[whatwg] RE: pattern attribute
Ave.Wrigley at itn.co.uk
Thu Jul 22 09:25:51 PDT 2004
> Wrigley, Ave writes:
> >> * Whole-pattern matches appears to be significantly more common.
> >> * Forms-design applications that support patterns usually make the
> >> pattern a whole-pattern rather than substring match.
> > I take the point - but I am not sure I understand why the case for
> > whole pattern over substring matched differs between when
> they appear
> > in a form and when they appear in a script (where substring
> > is more common). Is this just an historical artifact, or is there a
> > more fundamental reason?
> I'm not totally sure of what you're saying, but I think the
> answer is that
> the two problem areas ('pattern matching in script' and 'form
> do have different requirements.
> In the first case, you're matching a pattern to a string. It
> *might* be to
> validate a form control, or it might not (you might be using
> a regexp to
> remove whitespace, or something similar).
> The way that regexps are designed is (to some extent)
> counter-intuitive - in
> the sense that the pattern '1234' can match a string of any
> length. However,
> this is well understood, and any semi-experienced programmer will
> automatically add '^' and '$' assertions into their pattern
> as required.
> However, in the 'form validation' case, you're providing a
> pattern that the
> form control must match, completely, in order to be valid.
> There's a much
> more common use case involving validation of the entire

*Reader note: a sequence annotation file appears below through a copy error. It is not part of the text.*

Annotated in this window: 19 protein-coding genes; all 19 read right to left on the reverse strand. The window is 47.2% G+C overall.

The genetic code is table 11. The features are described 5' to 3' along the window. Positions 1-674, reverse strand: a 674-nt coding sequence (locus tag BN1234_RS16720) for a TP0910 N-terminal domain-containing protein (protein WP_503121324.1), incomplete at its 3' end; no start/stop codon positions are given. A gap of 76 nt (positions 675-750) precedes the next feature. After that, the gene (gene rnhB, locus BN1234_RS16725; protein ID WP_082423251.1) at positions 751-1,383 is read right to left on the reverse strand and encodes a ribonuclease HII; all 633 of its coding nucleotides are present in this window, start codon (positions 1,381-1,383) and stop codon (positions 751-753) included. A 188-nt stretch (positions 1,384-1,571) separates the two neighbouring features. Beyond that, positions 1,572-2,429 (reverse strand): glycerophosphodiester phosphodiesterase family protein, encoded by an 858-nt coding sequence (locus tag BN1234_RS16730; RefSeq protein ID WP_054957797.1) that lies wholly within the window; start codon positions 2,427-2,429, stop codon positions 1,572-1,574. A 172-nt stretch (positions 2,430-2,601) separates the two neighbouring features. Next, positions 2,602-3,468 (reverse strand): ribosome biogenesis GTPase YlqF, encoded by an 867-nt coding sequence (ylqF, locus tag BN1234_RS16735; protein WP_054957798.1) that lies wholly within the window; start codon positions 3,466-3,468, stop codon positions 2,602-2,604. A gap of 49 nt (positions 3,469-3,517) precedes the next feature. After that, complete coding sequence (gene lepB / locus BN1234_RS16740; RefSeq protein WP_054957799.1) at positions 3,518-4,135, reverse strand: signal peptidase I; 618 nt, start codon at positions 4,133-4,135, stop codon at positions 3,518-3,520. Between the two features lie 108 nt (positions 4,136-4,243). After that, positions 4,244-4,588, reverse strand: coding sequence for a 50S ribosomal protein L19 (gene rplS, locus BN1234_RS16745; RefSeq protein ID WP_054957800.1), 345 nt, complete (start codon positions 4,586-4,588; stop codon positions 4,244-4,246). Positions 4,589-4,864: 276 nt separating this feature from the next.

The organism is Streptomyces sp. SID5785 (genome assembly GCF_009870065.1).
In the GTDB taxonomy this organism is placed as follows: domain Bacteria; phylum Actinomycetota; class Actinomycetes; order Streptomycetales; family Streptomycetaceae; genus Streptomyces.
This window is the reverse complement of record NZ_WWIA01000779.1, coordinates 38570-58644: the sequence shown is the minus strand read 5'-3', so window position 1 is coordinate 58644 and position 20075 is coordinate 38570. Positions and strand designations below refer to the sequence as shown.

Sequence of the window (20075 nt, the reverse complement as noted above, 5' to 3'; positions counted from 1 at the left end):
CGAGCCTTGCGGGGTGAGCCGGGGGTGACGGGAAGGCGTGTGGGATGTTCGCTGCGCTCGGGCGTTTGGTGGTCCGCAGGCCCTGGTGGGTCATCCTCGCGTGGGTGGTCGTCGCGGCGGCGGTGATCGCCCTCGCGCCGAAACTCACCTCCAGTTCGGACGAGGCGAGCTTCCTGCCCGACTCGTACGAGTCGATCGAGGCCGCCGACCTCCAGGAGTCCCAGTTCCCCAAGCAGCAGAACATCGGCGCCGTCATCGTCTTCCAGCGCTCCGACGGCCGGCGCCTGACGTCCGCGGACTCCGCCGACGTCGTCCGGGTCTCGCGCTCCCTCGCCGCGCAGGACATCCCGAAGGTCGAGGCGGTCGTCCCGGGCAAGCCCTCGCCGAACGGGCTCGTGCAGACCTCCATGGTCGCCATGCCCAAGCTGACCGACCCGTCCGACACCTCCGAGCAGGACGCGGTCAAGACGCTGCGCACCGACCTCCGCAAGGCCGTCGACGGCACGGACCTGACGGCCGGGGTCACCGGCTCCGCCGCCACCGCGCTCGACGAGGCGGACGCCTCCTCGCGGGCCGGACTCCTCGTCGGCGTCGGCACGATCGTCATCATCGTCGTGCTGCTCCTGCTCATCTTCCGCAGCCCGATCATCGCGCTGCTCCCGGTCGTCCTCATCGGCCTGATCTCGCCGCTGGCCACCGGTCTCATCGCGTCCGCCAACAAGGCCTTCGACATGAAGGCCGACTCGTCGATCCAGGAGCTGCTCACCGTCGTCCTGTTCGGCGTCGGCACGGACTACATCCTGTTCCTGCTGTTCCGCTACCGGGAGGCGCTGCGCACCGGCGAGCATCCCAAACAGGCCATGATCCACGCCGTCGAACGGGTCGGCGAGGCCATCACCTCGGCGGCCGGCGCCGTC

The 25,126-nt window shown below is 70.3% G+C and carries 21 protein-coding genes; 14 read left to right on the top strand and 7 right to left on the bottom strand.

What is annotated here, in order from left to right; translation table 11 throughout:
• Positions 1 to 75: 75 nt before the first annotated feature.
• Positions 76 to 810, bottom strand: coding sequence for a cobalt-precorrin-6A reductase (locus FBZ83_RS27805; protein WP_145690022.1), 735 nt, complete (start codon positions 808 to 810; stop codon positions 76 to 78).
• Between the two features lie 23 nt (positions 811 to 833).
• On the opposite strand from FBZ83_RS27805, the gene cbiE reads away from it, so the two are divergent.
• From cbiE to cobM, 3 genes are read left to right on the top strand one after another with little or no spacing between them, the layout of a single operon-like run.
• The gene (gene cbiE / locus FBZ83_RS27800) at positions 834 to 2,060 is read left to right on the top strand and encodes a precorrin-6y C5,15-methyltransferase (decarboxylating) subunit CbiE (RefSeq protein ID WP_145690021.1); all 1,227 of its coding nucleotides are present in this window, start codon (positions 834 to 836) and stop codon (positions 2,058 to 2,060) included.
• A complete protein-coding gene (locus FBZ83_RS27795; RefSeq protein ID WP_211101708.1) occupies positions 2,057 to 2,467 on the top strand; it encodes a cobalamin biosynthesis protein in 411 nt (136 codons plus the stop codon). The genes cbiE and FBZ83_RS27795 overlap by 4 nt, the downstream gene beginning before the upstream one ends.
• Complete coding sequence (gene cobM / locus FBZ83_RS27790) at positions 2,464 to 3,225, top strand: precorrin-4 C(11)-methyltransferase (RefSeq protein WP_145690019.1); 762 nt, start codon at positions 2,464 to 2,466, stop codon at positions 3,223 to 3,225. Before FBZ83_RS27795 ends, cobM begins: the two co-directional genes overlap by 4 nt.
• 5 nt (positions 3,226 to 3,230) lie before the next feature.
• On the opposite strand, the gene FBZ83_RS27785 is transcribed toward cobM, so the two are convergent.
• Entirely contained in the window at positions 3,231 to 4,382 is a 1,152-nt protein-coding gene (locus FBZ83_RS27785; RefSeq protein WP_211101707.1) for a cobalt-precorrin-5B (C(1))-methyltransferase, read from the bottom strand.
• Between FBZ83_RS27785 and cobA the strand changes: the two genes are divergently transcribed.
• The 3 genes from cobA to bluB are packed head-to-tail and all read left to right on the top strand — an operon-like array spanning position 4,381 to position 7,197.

> control, compared to
> validating that part of the control matches a given pattern
> (a substring
> Regarding the historical angle, there's certainly an argument
> that today's
> HTML coders might have more familiarity with ECMAScript
> pattern matching
> than with other 'forms designer' tools. However, the two operations -
> 'writing validation script' and 'writing HTML' - exist (in my
> mind, at
> least) in different contexts, and so I don't think that using
> a different
> method (substring vs. whole-pattern matching) for the two is
> confusing, especially when (with the current design) mistakes are
> highlighted immediately.
> Consistency is a good argument, but in this case, I think
> specialising the
> design to cover the problem area (and therefore introducing a lack of
> consistency) makes for an easier-to-use (and less prone to
> failure) design.
> I hope that's understandable - it's all a bit woolly, I'm afraid!
Yes - entirely, and I think I broadly agree with you. I suppose my
discomfort is that the value of the pattern attribute is essentially
defined as "a regex, but not quite ...". This is probably because I have
a strong preconception of what a regex is, and a feeling that there are
too many variants on regexes already (not to mention what is happening
with pattern matching in Perl 6)! Still, I think your use case example
probably overcomes this.
Incidentally - do you have any views on regex modifiers?
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